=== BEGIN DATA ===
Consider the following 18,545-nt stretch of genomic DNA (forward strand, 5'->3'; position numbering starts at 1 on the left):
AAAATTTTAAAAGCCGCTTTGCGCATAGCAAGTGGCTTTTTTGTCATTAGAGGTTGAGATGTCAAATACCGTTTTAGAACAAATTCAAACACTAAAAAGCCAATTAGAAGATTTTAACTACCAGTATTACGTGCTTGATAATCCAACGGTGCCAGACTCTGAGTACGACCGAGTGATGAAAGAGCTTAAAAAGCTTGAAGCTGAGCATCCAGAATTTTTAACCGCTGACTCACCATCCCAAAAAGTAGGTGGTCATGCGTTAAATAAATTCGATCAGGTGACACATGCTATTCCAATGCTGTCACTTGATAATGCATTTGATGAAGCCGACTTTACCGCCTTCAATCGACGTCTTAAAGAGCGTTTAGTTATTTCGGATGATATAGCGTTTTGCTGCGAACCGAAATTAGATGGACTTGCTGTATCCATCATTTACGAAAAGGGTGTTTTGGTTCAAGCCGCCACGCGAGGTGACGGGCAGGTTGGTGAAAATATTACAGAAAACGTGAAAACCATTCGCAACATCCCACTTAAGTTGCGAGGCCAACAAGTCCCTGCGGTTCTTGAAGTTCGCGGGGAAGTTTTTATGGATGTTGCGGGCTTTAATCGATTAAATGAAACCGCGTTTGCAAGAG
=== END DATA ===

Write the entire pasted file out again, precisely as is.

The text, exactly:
Consider the following 18,545-nt stretch of genomic DNA (forward strand, 5'->3'; position numbering starts at 1 on the left):
AAAATTTTAAAAGCCGCTTTGCGCATAGCAAGTGGCTTTTTTGTCATTAGAGGTTGAGATGTCAAATACCGTTTTAGAACAAATTCAAACACTAAAAAGCCAATTAGAAGATTTTAACTACCAGTATTACGTGCTTGATAATCCAACGGTGCCAGACTCTGAGTACGACCGAGTGATGAAAGAGCTTAAAAAGCTTGAAGCTGAGCATCCAGAATTTTTAACCGCTGACTCACCATCCCAAAAAGTAGGTGGTCATGCGTTAAATAAATTCGATCAGGTGACACATGCTATTCCAATGCTGTCACTTGATAATGCATTTGATGAAGCCGACTTTACCGCCTTCAATCGACGTCTTAAAGAGCGTTTAGTTATTTCGGATGATATAGCGTTTTGCTGCGAACCGAAATTAGATGGACTTGCTGTATCCATCATTTACGAAAAGGGTGTTTTGGTTCAAGCCGCCACGCGAGGTGACGGGCAGGTTGGTGAAAATATTACAGAAAACGTGAAAACCATTCGCAACATCCCACTTAAGTTGCGAGGCCAACAAGTCCCTGCGGTTCTTGAAGTTCGCGGGGAAGTTTTTATGGATGTTGCGGGCTTTAATCGATTAAATGAAACCGCGTTTGCAAGAG